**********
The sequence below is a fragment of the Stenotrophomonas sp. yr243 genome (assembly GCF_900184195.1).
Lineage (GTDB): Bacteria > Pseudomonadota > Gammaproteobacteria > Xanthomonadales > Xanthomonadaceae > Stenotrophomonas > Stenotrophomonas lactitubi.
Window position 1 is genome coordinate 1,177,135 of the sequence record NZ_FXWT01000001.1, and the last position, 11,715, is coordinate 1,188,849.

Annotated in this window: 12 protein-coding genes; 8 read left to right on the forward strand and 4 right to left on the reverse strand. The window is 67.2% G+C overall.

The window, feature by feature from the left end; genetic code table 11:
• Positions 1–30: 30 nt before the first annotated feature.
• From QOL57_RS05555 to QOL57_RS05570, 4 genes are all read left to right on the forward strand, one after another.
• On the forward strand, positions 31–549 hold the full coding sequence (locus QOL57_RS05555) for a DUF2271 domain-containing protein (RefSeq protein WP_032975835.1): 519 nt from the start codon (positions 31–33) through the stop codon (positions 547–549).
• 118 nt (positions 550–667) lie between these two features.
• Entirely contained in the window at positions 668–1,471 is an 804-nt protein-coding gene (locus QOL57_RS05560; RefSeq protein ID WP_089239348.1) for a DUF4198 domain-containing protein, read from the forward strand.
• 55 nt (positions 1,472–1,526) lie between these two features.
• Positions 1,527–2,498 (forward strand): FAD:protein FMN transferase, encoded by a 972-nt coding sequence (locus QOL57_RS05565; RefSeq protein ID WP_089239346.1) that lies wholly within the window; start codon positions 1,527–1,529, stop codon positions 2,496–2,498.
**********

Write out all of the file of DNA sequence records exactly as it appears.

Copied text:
The sequence below is a fragment of the Stenotrophomonas sp. yr243 genome (assembly GCF_900184195.1).
Lineage (GTDB): Bacteria > Pseudomonadota > Gammaproteobacteria > Xanthomonadales > Xanthomonadaceae > Stenotrophomonas > Stenotrophomonas lactitubi.
Window position 1 is genome coordinate 1,177,135 of the sequence record NZ_FXWT01000001.1, and the last position, 11,715, is coordinate 1,188,849.

Annotated in this window: 12 protein-coding genes; 8 read left to right on the forward strand and 4 right to left on the reverse strand. The window is 67.2% G+C overall.

The window, feature by feature from the left end; genetic code table 11:
• Positions 1–30: 30 nt before the first annotated feature.
• From QOL57_RS05555 to QOL57_RS05570, 4 genes are all read left to right on the forward strand, one after another.
• On the forward strand, positions 31–549 hold the full coding sequence (locus QOL57_RS05555) for a DUF2271 domain-containing protein (RefSeq protein WP_032975835.1): 519 nt from the start codon (positions 31–33) through the stop codon (positions 547–549).
• 118 nt (positions 550–667) lie between these two features.
• Entirely contained in the window at positions 668–1,471 is an 804-nt protein-coding gene (locus QOL57_RS05560; RefSeq protein ID WP_089239348.1) for a DUF4198 domain-containing protein, read from the forward strand.
• 55 nt (positions 1,472–1,526) lie between these two features.
• Positions 1,527–2,498 (forward strand): FAD:protein FMN transferase, encoded by a 972-nt coding sequence (locus QOL57_RS05565; RefSeq protein ID WP_089239346.1) that lies wholly within the window; start codon positions 1,527–1,529, stop codon positions 2,496–2,498.